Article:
WASHINGTON (AP) – The Bush administration will keep a diplomatic and economic squeeze on Libya despite the country’s acceptance of responsibility for the bombing of a Pan Am jetliner over Scotland in 1988.

Libya officially accepted responsibility in a letter delivered Friday to the Syrian ambassador to the United Nations, Mikhail Wehbem, as part of a $2.7 billion settlement with the families of the 270 people killed in the bombing, most of them Americans.

Each of the families is likely to receive at least $5 million and could receive $10 million from a $2.7 billion fund that Libya will deposit next week in an international bank.

In two other letters delivered to the Syrian ambassador, whose government currently holds the presidency of the U.N. Security Council, Britain asserted it would submit a resolution to the U.N. Security Council to lift U.N. sanctions imposed in 1991 and the United States agreed not to stand in the way of the resolution.

However, a U.S. official told reporters the United States would probably abstain rather than vote for the resolution, would maintain U.S. sanctions against Libya and had no plan to remove Libya from the State Department’s list of countries that sponsor terrorism.

An alleged program to develop missiles and other weapons of mass destruction, human rights violations and meddling in the affairs of other African countries such as Sierra Leone, Chad and Liberia, were cited by the U.S. official, who spoke to reporters at the State Department under rules that shielded his identity.

On Capitol Hill, Sen. Edward M. Kennedy, D-Mass., said Libya’s acceptance of responsibility for the bombing was a major victory for the United States and the families of the victims.

He commended the Bush administration and said in a statement that “America must continue working to see that all those involved in the attack are brought to justice.” Earlier, Secretary of State Colin Powell and Assistant Secretary of State William Burns met with Flight 103 families in a department auditorium.

Afterward, Daniel Cohen of Cape May Court House, N.J., whose daughter, Theodora, died in the bombing over Lockerbie, Scotland, said “the United States should have no relationship whatsoever with what is a criminal, terrorist, murdering regime.”

Cohen said “the leader of Libya killed that girl. I don’t want to see us make up with him ever, ever, ever under any circumstances.”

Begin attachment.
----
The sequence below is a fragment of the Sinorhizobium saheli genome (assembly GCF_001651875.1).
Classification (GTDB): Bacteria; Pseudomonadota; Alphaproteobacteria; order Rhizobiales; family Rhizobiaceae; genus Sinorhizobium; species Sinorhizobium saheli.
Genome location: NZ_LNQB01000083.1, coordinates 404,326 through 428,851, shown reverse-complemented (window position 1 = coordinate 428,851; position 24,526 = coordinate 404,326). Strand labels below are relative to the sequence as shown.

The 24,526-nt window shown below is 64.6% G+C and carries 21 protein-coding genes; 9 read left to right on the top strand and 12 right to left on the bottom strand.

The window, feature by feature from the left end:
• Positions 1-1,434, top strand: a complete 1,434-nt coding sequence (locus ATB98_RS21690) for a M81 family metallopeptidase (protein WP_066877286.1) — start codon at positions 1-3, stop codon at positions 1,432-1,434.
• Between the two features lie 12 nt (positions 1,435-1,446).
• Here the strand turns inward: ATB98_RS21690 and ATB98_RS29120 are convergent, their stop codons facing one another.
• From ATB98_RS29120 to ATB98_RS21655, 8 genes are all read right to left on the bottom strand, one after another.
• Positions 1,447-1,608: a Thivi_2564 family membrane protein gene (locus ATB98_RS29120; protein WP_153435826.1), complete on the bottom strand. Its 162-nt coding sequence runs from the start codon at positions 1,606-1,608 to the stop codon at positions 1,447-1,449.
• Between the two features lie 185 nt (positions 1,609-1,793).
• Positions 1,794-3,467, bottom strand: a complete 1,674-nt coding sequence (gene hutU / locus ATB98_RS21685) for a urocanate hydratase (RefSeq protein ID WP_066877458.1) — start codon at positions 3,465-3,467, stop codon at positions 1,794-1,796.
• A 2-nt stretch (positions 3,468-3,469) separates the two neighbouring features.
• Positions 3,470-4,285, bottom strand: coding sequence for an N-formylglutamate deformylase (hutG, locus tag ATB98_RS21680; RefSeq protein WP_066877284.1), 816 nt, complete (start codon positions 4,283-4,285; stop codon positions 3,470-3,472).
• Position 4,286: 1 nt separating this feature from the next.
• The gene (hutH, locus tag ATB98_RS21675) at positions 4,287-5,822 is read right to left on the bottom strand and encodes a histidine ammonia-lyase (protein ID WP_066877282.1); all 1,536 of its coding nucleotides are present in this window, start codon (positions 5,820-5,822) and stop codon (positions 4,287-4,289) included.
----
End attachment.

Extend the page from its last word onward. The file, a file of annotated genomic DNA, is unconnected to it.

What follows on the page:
The United States, meanwhile, will proceed with an ongoing criminal investigation of the bombing, with which Libya promises in its agreement to cooperate.

Libya also pledges in its letter to renounce terrorism in all forms.

There has been significant progress on the terror front, but “we are not naive,” the U.S. official said, and the State Department is not prepared to strike Libya’s name from its terrorism list.

The United States will not “stand in the way” of lifting the U.N. sanctions, most likely by abstaining rather than voting for the British resolution, the official said.

The sanctions bar arms sales and air links to Libya. They were suspended in 1999 after Libya handed over two agents indicted in the Pan Am bombing for trial.

“This does not mean U.S. sanctions will be lifted,” the U.S. official said. “Libya does not deserve a clean bill of health.”

The U.S. sanctions, which put a deep dent in the economy of the oil-rich African country, include travel restrictions and restraints on American business with Libya.

The U.S., British, Libyan and Syrian missions to the United Nations were closed Friday due to a power outage in New York, and the letters had not arrived by mid-afternoon. The letter were addressed to Syria because it currently holds the presidency of the Security Council, on a rotating basis.

Under the agreement reached Wednesday, eliminating the U.N. sanctions would trigger payment of $4 million to each of the victims’ families.

Two of the families each would receive another $4 million apiece if the U.S. sanctions are canceled and $2 million if Libya is deleted from the terrorism list within eight months.

If not, they would receive an additional $1 million, although the eight-month deadline could be extended, a U.S. official said.

Mark Zaid, a lawyer for several of the families, said this week he thought it would be “very unlikely” that U.S. sanctions would be lifted or that Libya would be stricken from the terror list in the next year.

The State Department, in an annual report issued last April, said Gadhafi’s past record continued to hinder his efforts to shed Libya’s pariah status.

However, the report noted that last year Libya became a party to a 1999 international agreement designed to curb financing of terrorism and was a party to all 12 international conventions and protocols relating to terrorism.

Since the Sept. 11 attacks on the World Trade Center and the Pentagon, Gadhafi has tried “to identify Libya with the war on terrorism and the struggle against Islamic extremism,” the report said.